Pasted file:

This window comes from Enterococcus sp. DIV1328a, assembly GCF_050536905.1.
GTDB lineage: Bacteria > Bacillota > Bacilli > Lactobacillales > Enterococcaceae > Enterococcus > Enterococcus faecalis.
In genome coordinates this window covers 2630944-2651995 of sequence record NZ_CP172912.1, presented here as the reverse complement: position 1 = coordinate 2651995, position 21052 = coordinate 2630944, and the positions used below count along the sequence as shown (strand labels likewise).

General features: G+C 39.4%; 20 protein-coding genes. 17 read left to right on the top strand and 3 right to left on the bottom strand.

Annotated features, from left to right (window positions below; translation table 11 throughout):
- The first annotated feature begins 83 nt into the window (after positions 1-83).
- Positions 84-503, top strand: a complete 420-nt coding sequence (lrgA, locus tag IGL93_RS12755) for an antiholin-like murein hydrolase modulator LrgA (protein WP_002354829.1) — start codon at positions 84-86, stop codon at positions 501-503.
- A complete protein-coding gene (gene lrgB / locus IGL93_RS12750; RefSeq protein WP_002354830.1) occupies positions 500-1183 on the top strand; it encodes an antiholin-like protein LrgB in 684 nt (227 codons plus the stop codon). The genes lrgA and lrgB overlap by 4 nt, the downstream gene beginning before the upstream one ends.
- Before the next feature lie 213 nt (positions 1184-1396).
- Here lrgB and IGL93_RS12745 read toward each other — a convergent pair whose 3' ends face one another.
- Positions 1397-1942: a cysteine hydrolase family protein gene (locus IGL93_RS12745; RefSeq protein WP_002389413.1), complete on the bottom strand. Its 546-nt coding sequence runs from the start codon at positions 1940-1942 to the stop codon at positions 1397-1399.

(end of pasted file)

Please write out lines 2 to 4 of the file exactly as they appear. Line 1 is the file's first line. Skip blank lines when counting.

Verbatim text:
GTDB lineage: Bacteria > Bacillota > Bacilli > Lactobacillales > Enterococcaceae > Enterococcus > Enterococcus faecalis.
In genome coordinates this window covers 2630944-2651995 of sequence record NZ_CP172912.1, presented here as the reverse complement: position 1 = coordinate 2651995, position 21052 = coordinate 2630944, and the positions used below count along the sequence as shown (strand labels likewise).

General features: G+C 39.4%; 20 protein-coding genes. 17 read left to right on the top strand and 3 right to left on the bottom strand.